Is Uber “the first AI company“? If making machine learning and neural networks the foundation of all their business processes and the central driver of their competition in the market qualifies, we’re looking at a yes.
The company uses AI in every business case, both internally and externally, to make data-driven decisions at scale. It optimizes marketing spend and placement across channels according to market dynamics, and sets financial goals for the company against the bigger picture. It forecasts user supply and demand to boost the effectiveness of their service and the return for their drivers — as well as route optimization and onboarding. It plans for hardware capacity to ensure service is always up and cost-effective, handles risk assessment, is on top of fraud detection, and can probably solve the Kobayashi Maru scenario.
For more on Uber’s all-in on AI, and how their results can inform your own strategy, check out the panel that Franziska Bell, Director of Data Science at Uber, will be heading up at Transform, “Implementing AI architecture across your company.” You’ll learn about the AI platform that allows Uber to forecast across the organization, best-practice approaches to implementing an AI strategy, and more.
To disrupt an entire industry, you need to find new ways to answer old questions — or start asking better questions. Airbnb turned the hospitality and travel industry on its head from the start with the way it tackled its central mission, connecting guests with the right vacation experience. On the host side, its priority is helping hosts maximize revenue by building new AI and machine learning approaches to tackle everything from personalized real-time search ranking and dynamic pricing to paid growth and online experimentation with machine learning and artificial intelligence.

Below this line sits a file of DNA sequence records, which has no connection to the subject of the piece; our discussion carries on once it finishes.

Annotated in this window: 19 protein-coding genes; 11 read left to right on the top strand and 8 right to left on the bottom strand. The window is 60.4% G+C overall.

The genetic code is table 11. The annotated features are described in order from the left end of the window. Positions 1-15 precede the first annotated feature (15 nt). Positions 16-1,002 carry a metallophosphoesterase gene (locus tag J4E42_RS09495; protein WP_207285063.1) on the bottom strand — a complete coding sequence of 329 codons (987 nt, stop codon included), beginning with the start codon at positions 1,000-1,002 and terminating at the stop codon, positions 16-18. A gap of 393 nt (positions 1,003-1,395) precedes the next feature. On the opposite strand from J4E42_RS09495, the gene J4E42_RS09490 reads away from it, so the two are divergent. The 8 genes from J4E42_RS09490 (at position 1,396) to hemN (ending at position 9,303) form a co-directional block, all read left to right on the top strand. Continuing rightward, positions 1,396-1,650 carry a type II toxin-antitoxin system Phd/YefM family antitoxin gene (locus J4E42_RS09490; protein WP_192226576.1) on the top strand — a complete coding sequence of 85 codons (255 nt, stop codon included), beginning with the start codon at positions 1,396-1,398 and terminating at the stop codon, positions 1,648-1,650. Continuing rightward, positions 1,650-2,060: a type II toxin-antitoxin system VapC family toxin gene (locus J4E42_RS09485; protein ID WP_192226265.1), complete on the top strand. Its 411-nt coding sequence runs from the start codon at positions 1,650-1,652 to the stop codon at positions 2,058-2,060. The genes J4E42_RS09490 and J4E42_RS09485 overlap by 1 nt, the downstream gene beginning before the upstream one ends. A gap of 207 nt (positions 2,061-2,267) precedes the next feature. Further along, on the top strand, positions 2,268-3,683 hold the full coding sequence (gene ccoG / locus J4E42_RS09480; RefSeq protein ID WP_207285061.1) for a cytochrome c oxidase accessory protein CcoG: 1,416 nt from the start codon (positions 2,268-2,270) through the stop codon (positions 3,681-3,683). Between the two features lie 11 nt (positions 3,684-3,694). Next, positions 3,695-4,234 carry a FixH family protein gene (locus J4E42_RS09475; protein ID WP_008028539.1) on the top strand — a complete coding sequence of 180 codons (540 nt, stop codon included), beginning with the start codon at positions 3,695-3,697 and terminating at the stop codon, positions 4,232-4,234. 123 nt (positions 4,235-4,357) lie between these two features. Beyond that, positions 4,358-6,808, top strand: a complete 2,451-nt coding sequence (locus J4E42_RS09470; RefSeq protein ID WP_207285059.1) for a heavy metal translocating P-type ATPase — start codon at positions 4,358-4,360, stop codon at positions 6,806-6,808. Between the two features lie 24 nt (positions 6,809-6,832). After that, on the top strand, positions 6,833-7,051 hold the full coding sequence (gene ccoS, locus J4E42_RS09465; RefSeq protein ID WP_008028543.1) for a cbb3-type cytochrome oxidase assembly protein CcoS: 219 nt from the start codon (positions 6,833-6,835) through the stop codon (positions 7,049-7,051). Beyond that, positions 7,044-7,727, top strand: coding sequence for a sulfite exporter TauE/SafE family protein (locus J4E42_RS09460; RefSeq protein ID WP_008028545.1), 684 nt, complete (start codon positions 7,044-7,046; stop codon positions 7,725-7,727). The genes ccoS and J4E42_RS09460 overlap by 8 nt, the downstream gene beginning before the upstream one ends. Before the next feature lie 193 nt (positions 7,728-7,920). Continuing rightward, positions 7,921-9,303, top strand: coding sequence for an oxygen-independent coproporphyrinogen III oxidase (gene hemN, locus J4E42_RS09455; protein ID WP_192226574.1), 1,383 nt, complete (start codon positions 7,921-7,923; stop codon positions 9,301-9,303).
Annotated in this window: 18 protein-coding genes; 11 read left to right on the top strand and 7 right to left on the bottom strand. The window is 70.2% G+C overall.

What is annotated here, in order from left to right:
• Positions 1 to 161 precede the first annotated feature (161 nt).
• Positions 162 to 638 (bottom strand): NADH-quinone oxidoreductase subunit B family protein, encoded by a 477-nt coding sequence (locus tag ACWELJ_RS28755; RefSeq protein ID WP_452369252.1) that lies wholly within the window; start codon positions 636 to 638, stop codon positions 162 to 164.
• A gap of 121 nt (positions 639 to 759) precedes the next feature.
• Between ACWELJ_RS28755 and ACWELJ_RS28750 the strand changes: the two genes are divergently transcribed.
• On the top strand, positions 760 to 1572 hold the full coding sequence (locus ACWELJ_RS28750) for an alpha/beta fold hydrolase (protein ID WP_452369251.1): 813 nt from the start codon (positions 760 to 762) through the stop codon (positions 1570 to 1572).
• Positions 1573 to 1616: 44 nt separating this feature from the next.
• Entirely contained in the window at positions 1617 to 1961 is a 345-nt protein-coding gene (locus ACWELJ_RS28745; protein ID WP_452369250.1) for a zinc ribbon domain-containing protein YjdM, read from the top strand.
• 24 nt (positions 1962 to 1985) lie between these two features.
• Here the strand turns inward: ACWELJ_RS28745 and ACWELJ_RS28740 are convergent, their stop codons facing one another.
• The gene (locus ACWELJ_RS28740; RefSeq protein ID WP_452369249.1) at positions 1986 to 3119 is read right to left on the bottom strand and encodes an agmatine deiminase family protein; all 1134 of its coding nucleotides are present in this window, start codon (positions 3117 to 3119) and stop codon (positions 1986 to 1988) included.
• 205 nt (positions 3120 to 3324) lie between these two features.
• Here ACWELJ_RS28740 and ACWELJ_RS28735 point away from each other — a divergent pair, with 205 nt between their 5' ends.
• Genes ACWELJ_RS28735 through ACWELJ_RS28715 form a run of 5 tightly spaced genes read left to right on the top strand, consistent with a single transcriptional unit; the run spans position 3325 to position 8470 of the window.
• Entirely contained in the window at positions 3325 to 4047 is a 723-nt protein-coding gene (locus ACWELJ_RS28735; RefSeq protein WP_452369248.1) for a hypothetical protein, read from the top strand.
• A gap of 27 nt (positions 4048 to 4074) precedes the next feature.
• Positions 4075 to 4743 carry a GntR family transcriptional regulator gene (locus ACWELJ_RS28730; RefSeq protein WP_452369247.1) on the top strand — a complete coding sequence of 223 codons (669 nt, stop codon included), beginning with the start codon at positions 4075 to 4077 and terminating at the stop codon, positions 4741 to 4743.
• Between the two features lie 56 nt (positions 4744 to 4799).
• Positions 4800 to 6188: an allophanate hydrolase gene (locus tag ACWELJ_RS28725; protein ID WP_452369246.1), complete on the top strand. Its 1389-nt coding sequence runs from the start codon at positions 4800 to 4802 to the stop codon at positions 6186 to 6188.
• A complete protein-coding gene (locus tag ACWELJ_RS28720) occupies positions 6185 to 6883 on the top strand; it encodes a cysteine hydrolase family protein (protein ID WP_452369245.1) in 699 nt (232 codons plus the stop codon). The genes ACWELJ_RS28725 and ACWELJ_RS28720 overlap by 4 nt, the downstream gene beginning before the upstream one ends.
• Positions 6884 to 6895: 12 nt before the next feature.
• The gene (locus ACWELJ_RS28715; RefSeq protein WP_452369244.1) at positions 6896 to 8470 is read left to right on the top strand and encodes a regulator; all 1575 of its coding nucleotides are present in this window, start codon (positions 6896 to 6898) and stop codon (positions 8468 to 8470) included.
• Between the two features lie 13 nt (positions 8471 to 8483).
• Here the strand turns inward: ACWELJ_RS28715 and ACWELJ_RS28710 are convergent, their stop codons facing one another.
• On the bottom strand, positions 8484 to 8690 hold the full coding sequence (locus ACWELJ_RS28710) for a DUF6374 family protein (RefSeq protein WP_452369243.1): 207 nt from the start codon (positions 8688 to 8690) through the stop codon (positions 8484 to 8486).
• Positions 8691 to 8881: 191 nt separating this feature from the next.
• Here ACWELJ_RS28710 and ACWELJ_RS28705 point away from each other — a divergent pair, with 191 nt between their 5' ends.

It fuels all their products, inside and out. Their sophisticated neural network, which mimics how neurons fire in the human brain, boosts the relevance of search results on its website and mobile app. AI-powered search, discoverability, and personalization helped the company go from 500 Experiences in 12 cities, to more than 20,000 active Experiences in two years. With conversational AI technologies and a machine learning framework, guest messages can be classified and intent identified to shorten the time a guest has to wait for a response and to reduce the overall workload required for hosts. The in-house AI system can turn design sketches into product source code, and its machine learning-powered language system can translate listing reviews into guests’ native languages.